• Marilyn Hartl
    2010-06-06
    In 1942, when my father was in the South Pacific, he asked for only one thing for Christmas...this book of poetry. My mother sent it to him with an inscription in the frontispiece which spoke wistfully of days to come. Later, he sent her a photo of him, reading this book, leaning back on a palm tree, with a bottle of wine and a loaf of bread on the cloth beside him...on the back of the photo, he wrote, "...all I'm missing is thou..."Obviously, th...
  • Roy Lotz
    2014-02-05
    I feel a bit awkward reviewing a book this short, so I’ll keep my review short as well. There are some very fine verses here, especially good to read before a night of drunken foolery. Although FitzGerald’s translation is known for being somewhat inaccurate, I wouldn’t even consider trading it for a more scrupulous edition. Instead, why not view the poems as an artistic collaboration between two great poets, across time and space?When small...
  • Rosa Jamali
    2008-07-13
    It wasn't easy to praise wine and create SEIZE THE DAY theme in twelfth-century Iran just after a long time that Baghdad had ruled in Iran and had bullied a nation by the name of religion; though inspiring enough!!! A big civilization is going to be extinct if they no longer use their own alphabet for writing in Arabic had been highly suggested!...Now it's high time that an autonomous Persian government is going to be established which could revi...
  • Shivam Chaturvedi
    2015-07-13
    If you were ever to compile the different odes to alcohol (there are likely to be very many in different languages and dialects, recited in different stages of inebriation), then this would have to rank right at the very top. The beauty and wonder with which Omar Khayyam has constructed his poem is a joy to behold. The comparisons stun you, for you'd have never seen it that way before. You almost get the feeling that you're sitting in one of thos...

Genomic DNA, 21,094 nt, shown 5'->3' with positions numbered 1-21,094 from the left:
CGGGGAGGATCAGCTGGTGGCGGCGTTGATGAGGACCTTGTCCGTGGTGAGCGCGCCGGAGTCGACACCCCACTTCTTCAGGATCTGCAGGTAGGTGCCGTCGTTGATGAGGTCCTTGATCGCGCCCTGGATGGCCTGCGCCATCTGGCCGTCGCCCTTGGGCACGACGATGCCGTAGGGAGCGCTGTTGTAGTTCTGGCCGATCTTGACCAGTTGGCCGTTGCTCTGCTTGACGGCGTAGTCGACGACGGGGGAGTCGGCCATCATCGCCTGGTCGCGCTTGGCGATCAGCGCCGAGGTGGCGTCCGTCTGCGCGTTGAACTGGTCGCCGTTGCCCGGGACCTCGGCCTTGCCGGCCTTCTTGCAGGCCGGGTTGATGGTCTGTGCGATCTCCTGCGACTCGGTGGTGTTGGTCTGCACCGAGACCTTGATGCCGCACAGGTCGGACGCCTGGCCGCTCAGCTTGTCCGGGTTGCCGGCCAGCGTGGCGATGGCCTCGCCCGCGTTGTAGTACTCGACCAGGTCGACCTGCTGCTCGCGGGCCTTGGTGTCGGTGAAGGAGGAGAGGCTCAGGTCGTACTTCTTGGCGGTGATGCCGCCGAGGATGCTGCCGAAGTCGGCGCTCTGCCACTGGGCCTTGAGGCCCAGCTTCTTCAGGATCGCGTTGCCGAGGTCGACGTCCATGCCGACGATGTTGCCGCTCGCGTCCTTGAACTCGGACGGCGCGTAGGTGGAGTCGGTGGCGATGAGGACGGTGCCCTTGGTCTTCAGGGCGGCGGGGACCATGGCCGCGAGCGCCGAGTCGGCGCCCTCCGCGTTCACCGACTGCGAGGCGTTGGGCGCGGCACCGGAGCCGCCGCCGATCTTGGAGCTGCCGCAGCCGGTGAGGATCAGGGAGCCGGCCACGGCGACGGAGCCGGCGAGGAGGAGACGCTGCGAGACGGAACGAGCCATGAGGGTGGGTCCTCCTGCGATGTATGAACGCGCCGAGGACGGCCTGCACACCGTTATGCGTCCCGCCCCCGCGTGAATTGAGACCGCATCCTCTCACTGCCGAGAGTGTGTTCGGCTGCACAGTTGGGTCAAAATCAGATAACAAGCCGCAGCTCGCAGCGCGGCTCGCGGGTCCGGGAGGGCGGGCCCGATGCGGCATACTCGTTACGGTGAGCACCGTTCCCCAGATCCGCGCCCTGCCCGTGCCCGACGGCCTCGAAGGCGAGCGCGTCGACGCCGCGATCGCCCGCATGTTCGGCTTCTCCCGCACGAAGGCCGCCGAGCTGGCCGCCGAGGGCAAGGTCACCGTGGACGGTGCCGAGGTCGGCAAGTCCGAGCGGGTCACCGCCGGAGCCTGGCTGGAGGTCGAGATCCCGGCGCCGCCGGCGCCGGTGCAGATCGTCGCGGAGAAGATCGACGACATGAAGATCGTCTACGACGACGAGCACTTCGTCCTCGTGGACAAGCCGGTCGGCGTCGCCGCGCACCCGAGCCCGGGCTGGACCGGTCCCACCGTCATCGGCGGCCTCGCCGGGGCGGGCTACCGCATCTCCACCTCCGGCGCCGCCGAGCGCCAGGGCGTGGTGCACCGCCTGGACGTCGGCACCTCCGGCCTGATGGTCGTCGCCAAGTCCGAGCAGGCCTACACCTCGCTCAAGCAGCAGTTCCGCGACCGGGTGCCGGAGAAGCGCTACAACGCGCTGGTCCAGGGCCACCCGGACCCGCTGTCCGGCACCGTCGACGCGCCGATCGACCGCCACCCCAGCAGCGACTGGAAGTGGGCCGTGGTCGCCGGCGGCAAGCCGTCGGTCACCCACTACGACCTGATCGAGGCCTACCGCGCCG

• Florencia
    2019-03-12
    What is most vital is that Fitzgerald completely misconstrued the meaning of the Persian mystic. He regarded Khayaam’s poem as a statement of hedonism and atheism… Graves discloses, on the contrary, that the poem expresses profound religious faith. Perhaps Fitzgerald lacked sufficient knowledge of Persian. Perhaps the symbolism of the Rubaiyyat simply eluded him.Excerpt from the "original" Rubaiyyat which isn't original at all and perhaps tha...
  • Zanna
    2015-10-16
    First, let Orientalism be taken as read. Fitzgerald has not translated Khayyam's poetry, rather has appropriated some of the substance, stripped context from it, shaped it to the white gaze. As Said discusses, his work is regarded as a kind of mining, extracting the raw elements and then refining them to make real art, something an "Oriental" is presumed incapable of. Fitzgerald apparently had a genuine passion for Khayyam's work, but the prefa...
  • Nandakishore Varma
    2011-10-25
    I first read this as a child of maybe 11-12 and could make neither head nor tail out of it. But the book (which belonged to my great-uncle) had impressive illustrations for each quatrain, and this drew me in. It was only much later that I could appreciate the beauty of Fitzgerald's language (yes, I am talking about the Fitzgerald translation, which I understand is almost an original work by itself).Awake! For the sun in the bowl of nightHas flung...
  • Himanshu
    2015-12-24
    And when like her, oh Saki, you shall passAmong the Guests Star-scatter'd on the Grass,And in your joyous errand reach the spotWhere I made One-turn down an empty Glass! *Heading to the bar in all drunkenness of Khayyam's swiveling wisdom*
  • David
    2008-08-11